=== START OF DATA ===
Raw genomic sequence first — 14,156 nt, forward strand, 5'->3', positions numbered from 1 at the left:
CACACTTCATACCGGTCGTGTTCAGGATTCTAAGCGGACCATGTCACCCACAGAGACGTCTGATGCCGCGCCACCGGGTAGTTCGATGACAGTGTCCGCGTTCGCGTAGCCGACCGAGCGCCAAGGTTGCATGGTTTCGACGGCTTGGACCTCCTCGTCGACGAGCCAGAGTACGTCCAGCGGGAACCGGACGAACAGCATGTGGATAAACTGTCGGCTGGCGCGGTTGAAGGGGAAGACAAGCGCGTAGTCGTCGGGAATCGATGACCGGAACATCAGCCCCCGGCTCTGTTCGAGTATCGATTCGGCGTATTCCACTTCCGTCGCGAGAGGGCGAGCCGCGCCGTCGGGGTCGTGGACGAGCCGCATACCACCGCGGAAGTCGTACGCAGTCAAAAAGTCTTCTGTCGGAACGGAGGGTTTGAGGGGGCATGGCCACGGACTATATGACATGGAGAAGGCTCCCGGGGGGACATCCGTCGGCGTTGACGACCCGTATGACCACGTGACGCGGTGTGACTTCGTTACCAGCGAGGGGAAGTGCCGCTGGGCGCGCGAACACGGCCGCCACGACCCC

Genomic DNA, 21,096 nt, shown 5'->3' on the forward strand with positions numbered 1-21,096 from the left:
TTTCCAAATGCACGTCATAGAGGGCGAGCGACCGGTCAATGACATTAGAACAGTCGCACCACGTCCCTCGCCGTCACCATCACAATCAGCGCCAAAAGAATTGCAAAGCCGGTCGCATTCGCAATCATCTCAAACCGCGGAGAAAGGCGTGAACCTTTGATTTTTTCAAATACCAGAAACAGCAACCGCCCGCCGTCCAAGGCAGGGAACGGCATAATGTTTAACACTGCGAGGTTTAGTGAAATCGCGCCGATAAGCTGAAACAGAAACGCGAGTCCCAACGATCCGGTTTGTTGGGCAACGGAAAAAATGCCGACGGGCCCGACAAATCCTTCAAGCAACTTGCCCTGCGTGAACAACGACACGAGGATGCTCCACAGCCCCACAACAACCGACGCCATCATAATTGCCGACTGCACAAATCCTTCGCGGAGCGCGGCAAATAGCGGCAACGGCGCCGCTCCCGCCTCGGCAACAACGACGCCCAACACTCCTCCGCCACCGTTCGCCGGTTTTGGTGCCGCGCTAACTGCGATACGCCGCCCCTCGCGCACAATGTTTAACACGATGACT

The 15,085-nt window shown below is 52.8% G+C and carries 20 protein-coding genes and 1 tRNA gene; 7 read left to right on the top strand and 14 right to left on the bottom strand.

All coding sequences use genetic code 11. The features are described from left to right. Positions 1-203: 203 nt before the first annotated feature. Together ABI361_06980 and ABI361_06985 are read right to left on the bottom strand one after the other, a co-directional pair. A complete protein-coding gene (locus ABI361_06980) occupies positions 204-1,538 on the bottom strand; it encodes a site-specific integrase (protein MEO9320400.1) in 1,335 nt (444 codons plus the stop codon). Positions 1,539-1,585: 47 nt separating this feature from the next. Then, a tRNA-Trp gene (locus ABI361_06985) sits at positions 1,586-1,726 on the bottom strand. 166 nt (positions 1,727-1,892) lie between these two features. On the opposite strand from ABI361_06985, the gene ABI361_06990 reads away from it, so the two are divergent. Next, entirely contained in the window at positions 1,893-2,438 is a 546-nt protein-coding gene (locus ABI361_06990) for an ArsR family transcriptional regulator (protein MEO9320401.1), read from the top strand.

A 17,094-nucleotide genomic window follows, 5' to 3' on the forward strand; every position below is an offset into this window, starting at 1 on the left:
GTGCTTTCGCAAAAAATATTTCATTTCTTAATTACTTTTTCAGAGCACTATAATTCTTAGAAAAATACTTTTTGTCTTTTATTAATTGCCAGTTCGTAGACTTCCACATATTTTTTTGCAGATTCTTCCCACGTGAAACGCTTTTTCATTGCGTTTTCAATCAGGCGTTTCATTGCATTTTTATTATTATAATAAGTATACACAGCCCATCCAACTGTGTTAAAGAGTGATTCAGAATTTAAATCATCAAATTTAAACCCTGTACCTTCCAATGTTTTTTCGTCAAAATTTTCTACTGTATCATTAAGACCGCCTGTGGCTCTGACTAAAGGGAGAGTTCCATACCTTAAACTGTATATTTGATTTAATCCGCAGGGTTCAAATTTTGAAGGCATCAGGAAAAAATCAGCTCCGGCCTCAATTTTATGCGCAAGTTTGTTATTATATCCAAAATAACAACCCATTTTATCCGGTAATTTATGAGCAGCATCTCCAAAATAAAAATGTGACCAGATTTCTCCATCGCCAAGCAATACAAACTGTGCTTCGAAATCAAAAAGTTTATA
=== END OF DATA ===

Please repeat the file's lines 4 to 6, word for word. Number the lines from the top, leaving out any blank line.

TTTCCAAATGCACGTCATAGAGGGCGAGCGACCGGTCAATGACATTAGAACAGTCGCACCACGTCCCTCGCCGTCACCATCACAATCAGCGCCAAAAGAATTGCAAAGCCGGTCGCATTCGCAATCATCTCAAACCGCGGAGAAAGGCGTGAACCTTTGATTTTTTCAAATACCAGAAACAGCAACCGCCCGCCGTCCAAGGCAGGGAACGGCATAATGTTTAACACTGCGAGGTTTAGTGAAATCGCGCCGATAAGCTGAAACAGAAACGCGAGTCCCAACGATCCGGTTTGTTGGGCAACGGAAAAAATGCCGACGGGCCCGACAAATCCTTCAAGCAACTTGCCCTGCGTGAACAACGACACGAGGATGCTCCACAGCCCCACAACAACCGACGCCATCATAATTGCCGACTGCACAAATCCTTCGCGGAGCGCGGCAAATAGCGGCAACGGCGCCGCTCCCGCCTCGGCAACAACGACGCCCAACACTCCTCCGCCACCGTTCGCCGGTTTTGGTGCCGCGCTAACTGCGATACGCCGCCCCTCGCGCACAATGTTTAACACGATGACT

The 15,085-nt window shown below is 52.8% G+C and carries 20 protein-coding genes and 1 tRNA gene; 7 read left to right on the top strand and 14 right to left on the bottom strand.

All coding sequences use genetic code 11. The features are described from left to right. Positions 1-203: 203 nt before the first annotated feature. Together ABI361_06980 and ABI361_06985 are read right to left on the bottom strand one after the other, a co-directional pair. A complete protein-coding gene (locus ABI361_06980) occupies positions 204-1,538 on the bottom strand; it encodes a site-specific integrase (protein MEO9320400.1) in 1,335 nt (444 codons plus the stop codon). Positions 1,539-1,585: 47 nt separating this feature from the next. Then, a tRNA-Trp gene (locus ABI361_06985) sits at positions 1,586-1,726 on the bottom strand. 166 nt (positions 1,727-1,892) lie between these two features. On the opposite strand from ABI361_06985, the gene ABI361_06990 reads away from it, so the two are divergent. Next, entirely contained in the window at positions 1,893-2,438 is a 546-nt protein-coding gene (locus ABI361_06990) for an ArsR family transcriptional regulator (protein MEO9320401.1), read from the top strand.